When I was being heavily recruited, I was initially going to North Carolina. Dean Smith and my high school coach, Morgan Wooten, were good friends. Maryland was in the mix, as was UCLA. North Carolina State was in there as well, and David Thompson kept telling me to come there, but I told him, “David, if I come here you’re gonna do all the scoring and I won’t get no shots!”
When I thought more about North Carolina, I didn’t want to be in the corner of a four-corner offense. Initially, I wasn’t really interested in Notre Dame, but they had a D.C. connection with guys like the great Austin Carr. They were on TV regularly, and the guy that played my position there was graduating. I’d have a chance to step in right away, start and get a lot of minutes.
How was the transition to college ball, and when did you find your groove at Notre Dame?
I had a great year as a freshman, averaging 18 points and 10 rebounds playing alongside John Shumate, who was an All-American. But I caught my groove after my freshman year. I always went to summer school because I wanted to stay ahead academically. That summer is when I really took off. All I did was go to class and then spend hours in the gym by myself. That sophomore year I averaged 30 a game. And it just wasn’t scoring in the paint; it was on the perimeter as well.
Talk about the decision to leave Notre Dame early and enter the NBA draft.
I wanted to leave after my sophomore year, but my mother wouldn’t allow it. When I was a sophomore and junior, this girl used to always come up talking to me, walking me to class, asking me questions. From that I learned that, even if I didn’t know who she was, to be nice to people. At the end of my junior year, when I was about to graduate, she said, “Hey, by the way, my dad is the general manager of the Buffalo Braves and he’s going to draft you.” I had no idea.
Did you struggle early on as an NBA rookie?
My first two exhibition games, I scored two and four points. The third game, against the Bullets, I scored 25, and I just took off from there.
The skeptics said you wouldn’t succeed as a pro. What was the determining factor in proving them wrong?
Guys had more talent than me, but one thing that they didn’t have over me was work ethic. I was always in great shape, and my will would wear them down.
You were rookie of the year before being traded to Indiana. After 23 games there, they sent you to the Lakers, where you played with Kareem Abdul-Jabbar and Jamaal Wilkes, the year before Magic Johnson arrived. Prior to Magic’s rookie year, when the Lakers won the championship, you were traded to Utah.
Yeah, I had a weird career in that sense. My rookie year in Buffalo, we had me, Moses Malone and Bob McAdoo. When one of the owners went away on a trip, the other owner traded Moses Malone during training camp to the Houston Rockets. About 27 games into the season, they traded Bob McAdoo. Just imagine a frontcourt with me, Moses Malone and Bob McAdoo.
Most people remember you from your time with Utah and Detroit. In Utah you put up some prolific scoring numbers. One of my favorite quotes about you was from your head coach in Utah, Frank Layden, who said, “He’ll eat you alive. He will score in a raging storm at sea.”
And you helped Detroit reach the 1988 NBA Finals, where you lost to the Lakers. And, unfortunately, you were traded after that season and missed out on the Pistons back-to-back titles in ’89 and ’90.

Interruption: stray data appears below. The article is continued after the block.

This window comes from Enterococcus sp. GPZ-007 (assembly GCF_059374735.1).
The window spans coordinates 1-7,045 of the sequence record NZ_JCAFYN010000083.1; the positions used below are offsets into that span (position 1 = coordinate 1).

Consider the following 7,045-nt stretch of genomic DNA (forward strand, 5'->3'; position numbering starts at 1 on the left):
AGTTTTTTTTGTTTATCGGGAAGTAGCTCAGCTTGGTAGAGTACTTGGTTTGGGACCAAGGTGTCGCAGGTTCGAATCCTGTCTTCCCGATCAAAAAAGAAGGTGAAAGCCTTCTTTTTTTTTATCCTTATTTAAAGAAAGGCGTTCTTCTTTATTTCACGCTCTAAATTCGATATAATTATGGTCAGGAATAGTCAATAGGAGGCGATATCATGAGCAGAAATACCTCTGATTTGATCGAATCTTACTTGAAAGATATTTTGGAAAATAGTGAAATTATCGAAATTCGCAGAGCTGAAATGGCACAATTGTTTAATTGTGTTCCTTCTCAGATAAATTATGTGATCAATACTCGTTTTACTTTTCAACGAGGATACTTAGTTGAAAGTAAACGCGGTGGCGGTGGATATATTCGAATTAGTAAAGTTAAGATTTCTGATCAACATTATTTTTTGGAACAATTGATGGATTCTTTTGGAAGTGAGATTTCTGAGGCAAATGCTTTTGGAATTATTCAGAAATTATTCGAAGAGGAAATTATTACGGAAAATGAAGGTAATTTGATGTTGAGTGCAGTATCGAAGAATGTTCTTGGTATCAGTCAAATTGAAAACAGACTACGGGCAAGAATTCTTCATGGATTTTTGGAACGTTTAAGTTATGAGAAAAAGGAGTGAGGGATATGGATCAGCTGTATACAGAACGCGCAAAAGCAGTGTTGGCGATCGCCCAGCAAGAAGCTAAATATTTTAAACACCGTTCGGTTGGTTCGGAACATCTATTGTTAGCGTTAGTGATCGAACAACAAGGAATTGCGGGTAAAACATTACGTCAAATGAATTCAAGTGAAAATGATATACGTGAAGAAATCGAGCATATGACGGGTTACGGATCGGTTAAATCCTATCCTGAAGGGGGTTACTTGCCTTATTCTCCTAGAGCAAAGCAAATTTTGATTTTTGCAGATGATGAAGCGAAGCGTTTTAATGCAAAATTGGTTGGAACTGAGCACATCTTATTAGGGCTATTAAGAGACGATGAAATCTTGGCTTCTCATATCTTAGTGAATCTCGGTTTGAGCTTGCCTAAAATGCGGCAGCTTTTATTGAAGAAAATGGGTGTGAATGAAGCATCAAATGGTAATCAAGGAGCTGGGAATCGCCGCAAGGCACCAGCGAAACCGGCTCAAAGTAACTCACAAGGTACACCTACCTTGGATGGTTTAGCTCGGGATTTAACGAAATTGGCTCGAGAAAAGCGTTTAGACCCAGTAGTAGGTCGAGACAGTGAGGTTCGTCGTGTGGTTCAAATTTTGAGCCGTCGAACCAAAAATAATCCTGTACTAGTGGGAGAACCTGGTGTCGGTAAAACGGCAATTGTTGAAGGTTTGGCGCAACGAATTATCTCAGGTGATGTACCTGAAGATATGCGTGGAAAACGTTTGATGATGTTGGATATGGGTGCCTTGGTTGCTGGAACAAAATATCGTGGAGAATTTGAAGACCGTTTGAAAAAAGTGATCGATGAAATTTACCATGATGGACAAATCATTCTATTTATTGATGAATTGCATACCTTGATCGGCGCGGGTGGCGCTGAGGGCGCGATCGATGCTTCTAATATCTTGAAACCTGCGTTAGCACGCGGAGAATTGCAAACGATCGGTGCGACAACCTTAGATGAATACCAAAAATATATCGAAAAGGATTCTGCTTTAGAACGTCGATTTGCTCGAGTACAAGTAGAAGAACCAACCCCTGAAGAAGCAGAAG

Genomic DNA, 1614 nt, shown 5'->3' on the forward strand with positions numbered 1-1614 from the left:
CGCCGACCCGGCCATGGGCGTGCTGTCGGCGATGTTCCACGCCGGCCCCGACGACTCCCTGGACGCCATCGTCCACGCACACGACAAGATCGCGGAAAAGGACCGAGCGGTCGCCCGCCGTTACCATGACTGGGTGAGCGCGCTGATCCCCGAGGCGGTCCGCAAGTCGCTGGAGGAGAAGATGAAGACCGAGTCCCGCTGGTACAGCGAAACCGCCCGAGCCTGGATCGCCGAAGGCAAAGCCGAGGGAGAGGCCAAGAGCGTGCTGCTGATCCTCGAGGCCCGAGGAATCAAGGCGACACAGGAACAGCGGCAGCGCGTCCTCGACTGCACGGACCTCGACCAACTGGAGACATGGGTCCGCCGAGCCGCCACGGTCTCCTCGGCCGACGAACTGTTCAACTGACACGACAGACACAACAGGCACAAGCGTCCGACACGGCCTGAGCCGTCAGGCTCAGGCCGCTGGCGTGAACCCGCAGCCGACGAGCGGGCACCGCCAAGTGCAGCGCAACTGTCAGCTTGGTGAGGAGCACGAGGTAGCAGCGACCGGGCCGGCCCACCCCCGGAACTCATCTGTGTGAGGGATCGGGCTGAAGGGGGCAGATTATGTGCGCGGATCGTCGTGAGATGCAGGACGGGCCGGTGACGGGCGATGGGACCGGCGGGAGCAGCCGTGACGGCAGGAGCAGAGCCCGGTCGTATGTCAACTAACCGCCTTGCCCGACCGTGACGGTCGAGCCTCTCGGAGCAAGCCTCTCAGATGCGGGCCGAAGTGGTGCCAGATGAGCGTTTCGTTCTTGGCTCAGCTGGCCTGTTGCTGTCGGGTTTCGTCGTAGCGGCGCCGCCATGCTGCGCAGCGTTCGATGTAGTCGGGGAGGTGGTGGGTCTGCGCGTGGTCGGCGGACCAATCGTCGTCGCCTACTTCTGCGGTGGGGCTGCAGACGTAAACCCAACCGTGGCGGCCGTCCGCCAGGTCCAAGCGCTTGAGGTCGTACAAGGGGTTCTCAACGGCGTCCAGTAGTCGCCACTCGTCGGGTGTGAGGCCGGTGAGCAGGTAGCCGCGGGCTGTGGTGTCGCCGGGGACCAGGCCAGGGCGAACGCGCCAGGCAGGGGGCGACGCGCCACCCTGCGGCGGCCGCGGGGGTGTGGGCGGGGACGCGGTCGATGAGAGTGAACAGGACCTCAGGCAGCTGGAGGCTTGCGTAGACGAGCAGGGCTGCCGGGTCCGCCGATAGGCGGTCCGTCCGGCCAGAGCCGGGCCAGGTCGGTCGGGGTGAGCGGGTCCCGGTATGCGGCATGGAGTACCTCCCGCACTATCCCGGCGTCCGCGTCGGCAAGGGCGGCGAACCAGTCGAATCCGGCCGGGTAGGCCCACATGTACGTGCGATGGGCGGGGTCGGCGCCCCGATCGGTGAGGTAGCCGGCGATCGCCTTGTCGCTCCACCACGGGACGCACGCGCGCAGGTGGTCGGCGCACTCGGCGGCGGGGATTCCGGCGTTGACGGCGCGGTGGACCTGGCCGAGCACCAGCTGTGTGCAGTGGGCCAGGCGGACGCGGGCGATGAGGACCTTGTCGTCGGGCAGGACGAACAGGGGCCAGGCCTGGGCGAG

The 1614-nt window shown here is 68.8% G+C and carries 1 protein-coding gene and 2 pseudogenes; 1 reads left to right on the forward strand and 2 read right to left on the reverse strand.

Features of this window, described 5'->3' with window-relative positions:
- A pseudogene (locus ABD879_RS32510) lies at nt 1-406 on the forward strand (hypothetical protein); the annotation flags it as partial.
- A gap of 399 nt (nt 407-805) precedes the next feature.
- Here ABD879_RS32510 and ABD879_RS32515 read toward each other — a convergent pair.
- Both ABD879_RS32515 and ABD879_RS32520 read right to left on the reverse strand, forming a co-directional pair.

Yeah, in Utah, I averaged 30 points per game for four years in a row. I was there for eight years, and for the first time in my NBA career I felt as if I’d found a home. When I got to the Pistons, they were young. Things started to blossom, and we made it to the finals. They weren’t ready when I got there, but the guys matured and we were on the precipice.
You walked away from the game as one of the best scorers in the history of the NBA. Did you struggle when your career ended?
No, I didn’t struggle. I knew that I wasn’t going to play forever. I played pro ball for 14 years. It wasn’t a problem for me leaving the game. One thing I made sure of was that I wasn’t going to be like the other ballplayers who went broke shortly after retiring. I was always thinking 30, 40 years out. I used to read about Joe Louis and all of these icons that were destitute after earning so much money. I was determined that that was not going to be me. But I wasn’t sad when I left the game of basketball.
In addition to the Skip Wise connection, you have other things that keep you tethered to Baltimore. Your first coaching job was as an assistant at Towson University and, later, when you were an assistant with the Denver Nuggets, you coached a young Carmelo Anthony.
My freshman English teacher at DeMatha eventually became the head coach at Towson, and he kept bugging me to join his staff. He convinced me to give coaching a try because initially I didn’t want to do it. I’m glad I did it because I met some great people and have some really good friends to this day in the Baltimore area.
And those Baltimore folks have long memories, because when I’d meet people, the first thing they’d say to me was, “Hey, man, you lost to Dunbar.” Every time I go to Baltimore all I hear about is Skip Wise and Dunbar.
You’re still involved in the game as a referee in Maryland, and you also work as a school crossing guard in Montgomery County. Break that down.
Yeah, I ref high school games, rec ball, 70-and-over leagues. It helps me stay in shape and stay around this game that I love. I’m about to head over to my job as a crossing guard shortly. I enjoy seeing the elementary school kids, seeing the hardworking mothers taking their kids to school.
I was in the weight room one day working out, and the guys were teasing me that I’d never work another job. I told them that I needed something to keep me busy. I was complaining about paying $16,000 for health insurance. This guy said he had the perfect job for me and told me, “Be a crossing guard; they’ll pay your benefits.” I said I was going to apply, and they didn’t believe me. They said it was beneath me.
I went home, applied for the job, and here I am still going strong 10 years later.